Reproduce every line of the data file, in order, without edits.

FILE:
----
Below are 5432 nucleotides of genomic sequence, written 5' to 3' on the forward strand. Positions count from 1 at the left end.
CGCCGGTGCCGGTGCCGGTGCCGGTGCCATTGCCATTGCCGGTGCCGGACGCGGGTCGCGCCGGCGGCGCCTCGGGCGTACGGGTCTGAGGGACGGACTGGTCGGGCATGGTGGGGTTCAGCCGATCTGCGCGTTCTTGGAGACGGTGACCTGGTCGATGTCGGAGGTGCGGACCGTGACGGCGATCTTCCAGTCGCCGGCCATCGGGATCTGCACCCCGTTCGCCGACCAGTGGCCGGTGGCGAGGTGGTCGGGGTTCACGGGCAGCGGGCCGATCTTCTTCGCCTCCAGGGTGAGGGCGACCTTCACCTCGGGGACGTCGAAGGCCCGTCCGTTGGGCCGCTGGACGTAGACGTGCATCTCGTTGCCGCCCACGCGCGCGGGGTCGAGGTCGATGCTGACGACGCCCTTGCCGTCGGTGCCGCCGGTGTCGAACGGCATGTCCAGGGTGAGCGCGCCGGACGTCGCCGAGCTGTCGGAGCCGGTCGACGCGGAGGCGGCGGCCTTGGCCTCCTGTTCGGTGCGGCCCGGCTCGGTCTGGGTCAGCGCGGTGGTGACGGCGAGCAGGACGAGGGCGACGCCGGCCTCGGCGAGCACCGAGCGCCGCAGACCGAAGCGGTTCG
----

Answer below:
Below are 5432 nucleotides of genomic sequence, written 5' to 3' on the forward strand. Positions count from 1 at the left end.
CGCCGGTGCCGGTGCCGGTGCCGGTGCCATTGCCATTGCCGGTGCCGGACGCGGGTCGCGCCGGCGGCGCCTCGGGCGTACGGGTCTGAGGGACGGACTGGTCGGGCATGGTGGGGTTCAGCCGATCTGCGCGTTCTTGGAGACGGTGACCTGGTCGATGTCGGAGGTGCGGACCGTGACGGCGATCTTCCAGTCGCCGGCCATCGGGATCTGCACCCCGTTCGCCGACCAGTGGCCGGTGGCGAGGTGGTCGGGGTTCACGGGCAGCGGGCCGATCTTCTTCGCCTCCAGGGTGAGGGCGACCTTCACCTCGGGGACGTCGAAGGCCCGTCCGTTGGGCCGCTGGACGTAGACGTGCATCTCGTTGCCGCCCACGCGCGCGGGGTCGAGGTCGATGCTGACGACGCCCTTGCCGTCGGTGCCGCCGGTGTCGAACGGCATGTCCAGGGTGAGCGCGCCGGACGTCGCCGAGCTGTCGGAGCCGGTCGACGCGGAGGCGGCGGCCTTGGCCTCCTGTTCGGTGCGGCCCGGCTCGGTCTGGGTCAGCGCGGTGGTGACGGCGAGCAGGACGAGGGCGACGCCGGCCTCGGCGAGCACCGAGCGCCGCAGACCGAAGCGGTTCG